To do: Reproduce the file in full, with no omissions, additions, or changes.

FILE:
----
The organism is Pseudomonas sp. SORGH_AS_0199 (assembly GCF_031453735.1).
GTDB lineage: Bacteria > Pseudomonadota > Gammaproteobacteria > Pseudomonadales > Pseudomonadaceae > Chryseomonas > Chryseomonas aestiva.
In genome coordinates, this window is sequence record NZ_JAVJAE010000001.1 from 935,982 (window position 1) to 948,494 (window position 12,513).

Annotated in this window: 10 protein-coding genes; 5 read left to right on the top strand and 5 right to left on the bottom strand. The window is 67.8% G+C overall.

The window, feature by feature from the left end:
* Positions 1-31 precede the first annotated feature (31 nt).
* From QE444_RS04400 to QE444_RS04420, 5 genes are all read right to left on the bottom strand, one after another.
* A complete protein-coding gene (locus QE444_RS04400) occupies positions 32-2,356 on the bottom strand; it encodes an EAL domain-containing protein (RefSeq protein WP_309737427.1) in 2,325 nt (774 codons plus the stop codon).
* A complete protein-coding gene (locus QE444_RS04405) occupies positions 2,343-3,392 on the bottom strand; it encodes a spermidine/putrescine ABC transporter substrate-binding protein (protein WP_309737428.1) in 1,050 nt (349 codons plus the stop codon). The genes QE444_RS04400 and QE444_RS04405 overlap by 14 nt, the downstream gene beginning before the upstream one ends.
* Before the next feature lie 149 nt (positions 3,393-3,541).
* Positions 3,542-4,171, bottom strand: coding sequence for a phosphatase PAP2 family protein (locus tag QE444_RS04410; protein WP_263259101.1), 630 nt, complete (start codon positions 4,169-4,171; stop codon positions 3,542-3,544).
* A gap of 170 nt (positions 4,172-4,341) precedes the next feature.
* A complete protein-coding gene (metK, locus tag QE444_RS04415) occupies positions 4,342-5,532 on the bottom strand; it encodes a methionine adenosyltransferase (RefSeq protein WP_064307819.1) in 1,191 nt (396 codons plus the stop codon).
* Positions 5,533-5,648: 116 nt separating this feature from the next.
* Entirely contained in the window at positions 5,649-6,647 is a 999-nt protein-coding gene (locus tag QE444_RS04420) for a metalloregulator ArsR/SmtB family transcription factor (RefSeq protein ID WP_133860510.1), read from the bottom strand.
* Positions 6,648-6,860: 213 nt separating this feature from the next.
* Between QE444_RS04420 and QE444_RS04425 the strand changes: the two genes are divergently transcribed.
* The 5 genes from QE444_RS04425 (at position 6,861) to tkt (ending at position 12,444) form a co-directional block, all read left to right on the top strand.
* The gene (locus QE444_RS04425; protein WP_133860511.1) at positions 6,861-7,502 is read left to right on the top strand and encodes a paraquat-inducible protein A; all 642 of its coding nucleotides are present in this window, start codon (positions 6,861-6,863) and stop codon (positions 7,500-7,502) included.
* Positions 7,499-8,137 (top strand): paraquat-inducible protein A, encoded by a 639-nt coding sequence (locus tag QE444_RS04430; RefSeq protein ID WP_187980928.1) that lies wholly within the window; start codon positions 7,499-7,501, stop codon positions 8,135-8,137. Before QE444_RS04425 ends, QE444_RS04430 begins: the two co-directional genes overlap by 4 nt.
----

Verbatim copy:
The organism is Pseudomonas sp. SORGH_AS_0199 (assembly GCF_031453735.1).
GTDB lineage: Bacteria > Pseudomonadota > Gammaproteobacteria > Pseudomonadales > Pseudomonadaceae > Chryseomonas > Chryseomonas aestiva.
In genome coordinates, this window is sequence record NZ_JAVJAE010000001.1 from 935,982 (window position 1) to 948,494 (window position 12,513).

Annotated in this window: 10 protein-coding genes; 5 read left to right on the top strand and 5 right to left on the bottom strand. The window is 67.8% G+C overall.

The window, feature by feature from the left end:
* Positions 1-31 precede the first annotated feature (31 nt).
* From QE444_RS04400 to QE444_RS04420, 5 genes are all read right to left on the bottom strand, one after another.
* A complete protein-coding gene (locus QE444_RS04400) occupies positions 32-2,356 on the bottom strand; it encodes an EAL domain-containing protein (RefSeq protein WP_309737427.1) in 2,325 nt (774 codons plus the stop codon).
* A complete protein-coding gene (locus QE444_RS04405) occupies positions 2,343-3,392 on the bottom strand; it encodes a spermidine/putrescine ABC transporter substrate-binding protein (protein WP_309737428.1) in 1,050 nt (349 codons plus the stop codon). The genes QE444_RS04400 and QE444_RS04405 overlap by 14 nt, the downstream gene beginning before the upstream one ends.
* Before the next feature lie 149 nt (positions 3,393-3,541).
* Positions 3,542-4,171, bottom strand: coding sequence for a phosphatase PAP2 family protein (locus tag QE444_RS04410; protein WP_263259101.1), 630 nt, complete (start codon positions 4,169-4,171; stop codon positions 3,542-3,544).
* A gap of 170 nt (positions 4,172-4,341) precedes the next feature.
* A complete protein-coding gene (metK, locus tag QE444_RS04415) occupies positions 4,342-5,532 on the bottom strand; it encodes a methionine adenosyltransferase (RefSeq protein WP_064307819.1) in 1,191 nt (396 codons plus the stop codon).
* Positions 5,533-5,648: 116 nt separating this feature from the next.
* Entirely contained in the window at positions 5,649-6,647 is a 999-nt protein-coding gene (locus tag QE444_RS04420) for a metalloregulator ArsR/SmtB family transcription factor (RefSeq protein ID WP_133860510.1), read from the bottom strand.
* Positions 6,648-6,860: 213 nt separating this feature from the next.
* Between QE444_RS04420 and QE444_RS04425 the strand changes: the two genes are divergently transcribed.
* The 5 genes from QE444_RS04425 (at position 6,861) to tkt (ending at position 12,444) form a co-directional block, all read left to right on the top strand.
* The gene (locus QE444_RS04425; protein WP_133860511.1) at positions 6,861-7,502 is read left to right on the top strand and encodes a paraquat-inducible protein A; all 642 of its coding nucleotides are present in this window, start codon (positions 6,861-6,863) and stop codon (positions 7,500-7,502) included.
* Positions 7,499-8,137 (top strand): paraquat-inducible protein A, encoded by a 639-nt coding sequence (locus tag QE444_RS04430; RefSeq protein ID WP_187980928.1) that lies wholly within the window; start codon positions 7,499-7,501, stop codon positions 8,135-8,137. Before QE444_RS04425 ends, QE444_RS04430 begins: the two co-directional genes overlap by 4 nt.